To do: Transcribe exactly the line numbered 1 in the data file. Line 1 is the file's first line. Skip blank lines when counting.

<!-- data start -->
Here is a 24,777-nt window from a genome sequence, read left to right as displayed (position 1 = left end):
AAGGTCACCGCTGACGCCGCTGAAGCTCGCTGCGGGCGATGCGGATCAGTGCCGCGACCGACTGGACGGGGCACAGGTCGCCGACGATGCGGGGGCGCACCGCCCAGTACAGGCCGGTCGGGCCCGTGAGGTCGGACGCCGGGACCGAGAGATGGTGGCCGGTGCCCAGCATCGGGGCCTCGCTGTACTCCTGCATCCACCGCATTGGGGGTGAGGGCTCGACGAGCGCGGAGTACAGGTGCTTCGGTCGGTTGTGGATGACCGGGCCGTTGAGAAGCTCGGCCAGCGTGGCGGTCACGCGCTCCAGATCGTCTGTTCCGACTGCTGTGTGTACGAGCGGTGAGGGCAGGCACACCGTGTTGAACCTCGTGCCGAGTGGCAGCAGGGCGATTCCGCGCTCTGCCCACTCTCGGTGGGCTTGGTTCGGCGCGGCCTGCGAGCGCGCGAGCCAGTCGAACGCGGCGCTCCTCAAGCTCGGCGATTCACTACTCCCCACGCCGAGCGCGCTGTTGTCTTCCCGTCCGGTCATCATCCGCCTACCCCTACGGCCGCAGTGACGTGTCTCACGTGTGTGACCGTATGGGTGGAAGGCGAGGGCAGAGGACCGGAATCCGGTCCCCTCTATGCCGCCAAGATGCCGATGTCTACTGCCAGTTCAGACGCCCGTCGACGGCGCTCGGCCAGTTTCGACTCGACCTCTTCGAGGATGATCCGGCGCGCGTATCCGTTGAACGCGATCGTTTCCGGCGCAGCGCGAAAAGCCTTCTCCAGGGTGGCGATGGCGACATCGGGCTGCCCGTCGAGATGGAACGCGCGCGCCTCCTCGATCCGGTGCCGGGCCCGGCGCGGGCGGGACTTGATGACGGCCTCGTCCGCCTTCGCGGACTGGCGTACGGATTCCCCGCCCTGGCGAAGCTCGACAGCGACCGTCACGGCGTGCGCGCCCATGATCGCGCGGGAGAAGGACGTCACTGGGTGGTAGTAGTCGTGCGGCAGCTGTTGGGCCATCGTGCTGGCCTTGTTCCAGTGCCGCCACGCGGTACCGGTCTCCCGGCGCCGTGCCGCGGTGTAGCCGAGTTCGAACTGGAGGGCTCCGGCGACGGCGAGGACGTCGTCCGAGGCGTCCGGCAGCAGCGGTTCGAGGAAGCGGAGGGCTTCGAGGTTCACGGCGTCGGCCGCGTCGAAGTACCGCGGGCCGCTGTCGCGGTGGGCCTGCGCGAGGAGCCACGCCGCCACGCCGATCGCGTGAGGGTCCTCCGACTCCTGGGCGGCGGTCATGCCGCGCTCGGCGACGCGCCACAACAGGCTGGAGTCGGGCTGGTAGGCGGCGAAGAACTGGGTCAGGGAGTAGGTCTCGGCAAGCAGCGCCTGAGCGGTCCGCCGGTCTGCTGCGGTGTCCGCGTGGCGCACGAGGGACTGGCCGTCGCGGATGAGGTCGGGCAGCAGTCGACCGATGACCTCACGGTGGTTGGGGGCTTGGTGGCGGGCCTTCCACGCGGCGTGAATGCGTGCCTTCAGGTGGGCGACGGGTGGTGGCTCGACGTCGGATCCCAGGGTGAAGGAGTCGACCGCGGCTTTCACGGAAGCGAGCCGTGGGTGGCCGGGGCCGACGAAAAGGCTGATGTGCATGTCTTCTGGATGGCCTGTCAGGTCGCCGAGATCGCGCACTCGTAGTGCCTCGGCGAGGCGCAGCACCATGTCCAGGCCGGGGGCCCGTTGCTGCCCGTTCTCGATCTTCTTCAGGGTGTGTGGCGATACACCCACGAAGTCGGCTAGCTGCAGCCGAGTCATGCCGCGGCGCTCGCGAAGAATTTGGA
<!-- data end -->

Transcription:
Here is a 24,777-nt window from a genome sequence, read left to right as displayed (position 1 = left end):